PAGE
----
F-35s Might Not Reach Israel in Time to Stop Iran
Israel's announced approval for the purchase of 20 U.S. F-35 fighter planes has raised questions this week among the country's defense analysts, who wonder if the plane is the best solution for defending Israel against Iran.
On Sunday, Defense Minister Ehud Barak approved the deal for the new plane, which is supposed to significantly upgrade Israel's military capability, especially needed in a time when the Iranian nuclear threat looms high. Barak confidently declared that the F-35s "will give the Air Force the best capability in the short and long range and allow Israel to maintain aerial superiority.”
But a report in the Chinese news agency Xinhua raises doubts regarding the price tag, delivery date and effectiveness of the estimated $2.75 billion deal.
Defense commentator Yossi Melman told Xinhua that the planes, which could take more than four years to be delivered and made operational in Israel, may arrive too late to defend Israel against an Iranian attack. "When those planes will arrive, they will have no use," said Melman.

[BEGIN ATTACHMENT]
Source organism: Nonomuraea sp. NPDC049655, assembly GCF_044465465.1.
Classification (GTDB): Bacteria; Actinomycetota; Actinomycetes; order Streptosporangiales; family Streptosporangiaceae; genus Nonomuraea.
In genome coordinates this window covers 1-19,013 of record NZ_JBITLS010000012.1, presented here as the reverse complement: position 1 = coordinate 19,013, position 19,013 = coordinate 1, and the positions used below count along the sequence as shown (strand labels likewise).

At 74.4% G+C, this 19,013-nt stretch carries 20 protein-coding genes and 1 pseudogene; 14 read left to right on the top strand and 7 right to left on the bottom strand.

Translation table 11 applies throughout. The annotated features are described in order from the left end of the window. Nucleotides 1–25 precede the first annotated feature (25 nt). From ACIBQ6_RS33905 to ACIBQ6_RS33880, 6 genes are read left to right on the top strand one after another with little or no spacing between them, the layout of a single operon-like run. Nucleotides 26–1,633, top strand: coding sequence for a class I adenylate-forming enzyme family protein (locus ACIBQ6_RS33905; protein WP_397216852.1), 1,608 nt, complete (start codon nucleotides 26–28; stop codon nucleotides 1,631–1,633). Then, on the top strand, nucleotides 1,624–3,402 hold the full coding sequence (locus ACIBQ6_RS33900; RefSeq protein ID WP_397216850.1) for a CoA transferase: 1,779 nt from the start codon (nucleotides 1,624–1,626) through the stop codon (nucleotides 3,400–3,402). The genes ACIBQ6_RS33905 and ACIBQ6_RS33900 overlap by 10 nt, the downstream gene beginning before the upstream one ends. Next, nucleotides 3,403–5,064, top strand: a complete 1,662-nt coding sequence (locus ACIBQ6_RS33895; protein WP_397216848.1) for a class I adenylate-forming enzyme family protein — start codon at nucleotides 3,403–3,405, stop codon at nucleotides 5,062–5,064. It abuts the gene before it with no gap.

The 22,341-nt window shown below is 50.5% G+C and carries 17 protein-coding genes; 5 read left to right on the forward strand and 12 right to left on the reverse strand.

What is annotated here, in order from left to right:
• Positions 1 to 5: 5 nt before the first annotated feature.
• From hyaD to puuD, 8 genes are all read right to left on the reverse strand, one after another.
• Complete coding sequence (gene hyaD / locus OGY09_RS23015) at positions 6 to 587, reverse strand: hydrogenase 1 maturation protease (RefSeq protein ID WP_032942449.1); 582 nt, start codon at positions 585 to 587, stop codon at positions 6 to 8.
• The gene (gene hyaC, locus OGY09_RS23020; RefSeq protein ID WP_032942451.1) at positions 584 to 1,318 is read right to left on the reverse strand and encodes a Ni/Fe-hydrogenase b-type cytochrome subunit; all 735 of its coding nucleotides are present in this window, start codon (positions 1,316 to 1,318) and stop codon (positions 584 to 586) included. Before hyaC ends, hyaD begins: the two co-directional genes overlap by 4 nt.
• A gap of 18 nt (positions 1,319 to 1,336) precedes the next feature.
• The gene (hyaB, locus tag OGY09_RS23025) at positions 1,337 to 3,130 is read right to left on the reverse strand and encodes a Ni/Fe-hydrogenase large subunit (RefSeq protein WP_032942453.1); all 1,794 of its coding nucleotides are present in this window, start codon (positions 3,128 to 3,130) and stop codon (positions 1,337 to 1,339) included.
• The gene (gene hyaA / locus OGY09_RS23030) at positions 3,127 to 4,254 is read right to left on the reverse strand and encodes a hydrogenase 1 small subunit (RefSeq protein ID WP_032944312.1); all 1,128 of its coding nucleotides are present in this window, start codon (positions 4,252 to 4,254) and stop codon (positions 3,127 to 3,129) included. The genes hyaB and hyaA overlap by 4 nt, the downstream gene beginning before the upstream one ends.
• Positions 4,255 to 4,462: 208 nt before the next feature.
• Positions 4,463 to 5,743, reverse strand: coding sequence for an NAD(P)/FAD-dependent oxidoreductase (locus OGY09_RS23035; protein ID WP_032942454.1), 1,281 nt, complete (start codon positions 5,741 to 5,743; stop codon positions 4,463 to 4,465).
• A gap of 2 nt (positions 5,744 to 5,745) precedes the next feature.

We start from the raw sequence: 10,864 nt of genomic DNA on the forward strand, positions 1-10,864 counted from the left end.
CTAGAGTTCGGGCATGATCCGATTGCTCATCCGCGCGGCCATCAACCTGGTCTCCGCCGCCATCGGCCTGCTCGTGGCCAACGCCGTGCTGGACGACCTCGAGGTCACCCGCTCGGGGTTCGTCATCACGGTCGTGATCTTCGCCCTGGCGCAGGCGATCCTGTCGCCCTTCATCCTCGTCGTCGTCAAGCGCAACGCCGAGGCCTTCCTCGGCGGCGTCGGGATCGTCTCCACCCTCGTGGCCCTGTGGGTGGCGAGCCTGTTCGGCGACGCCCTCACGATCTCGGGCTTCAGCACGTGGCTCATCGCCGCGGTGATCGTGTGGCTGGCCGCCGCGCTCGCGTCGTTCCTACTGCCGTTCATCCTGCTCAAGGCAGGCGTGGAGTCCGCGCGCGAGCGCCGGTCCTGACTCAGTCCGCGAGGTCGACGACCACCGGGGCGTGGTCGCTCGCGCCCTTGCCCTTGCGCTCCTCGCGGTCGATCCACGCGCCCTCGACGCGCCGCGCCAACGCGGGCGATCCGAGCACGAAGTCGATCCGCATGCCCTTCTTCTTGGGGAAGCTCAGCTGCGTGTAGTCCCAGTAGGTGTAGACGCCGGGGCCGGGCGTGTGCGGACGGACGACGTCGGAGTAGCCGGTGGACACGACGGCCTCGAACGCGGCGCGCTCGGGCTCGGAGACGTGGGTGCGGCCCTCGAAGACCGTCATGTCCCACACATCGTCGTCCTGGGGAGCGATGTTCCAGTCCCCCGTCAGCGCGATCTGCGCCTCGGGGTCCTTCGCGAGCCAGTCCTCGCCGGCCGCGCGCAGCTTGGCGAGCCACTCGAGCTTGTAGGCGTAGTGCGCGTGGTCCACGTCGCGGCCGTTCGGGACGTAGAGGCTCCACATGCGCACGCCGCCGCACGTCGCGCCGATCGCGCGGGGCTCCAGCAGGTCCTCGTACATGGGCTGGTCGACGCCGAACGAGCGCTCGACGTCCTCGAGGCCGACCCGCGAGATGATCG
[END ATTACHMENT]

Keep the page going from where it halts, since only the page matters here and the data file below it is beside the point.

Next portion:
Yiftah Shapir, director of the Military Balance Project at the Institute for National Security Studies in Tel Aviv University, told the news agency that the $100 million price tag per jet might rise over the next years to $150 million. He also opined that the F-35 was not as maneuverable as the F-16.
The F-35 is also reported to have a limited pay-load capability, but it is known for its top-level computer systems and its ability to reach an enemy target undetected. That aspect would clearly be necessary in a strike on Iran.
"But does that mean this is the plane to stand up to the threats that Israel faces? It's a difficult question that right now has no answers," said Shapir.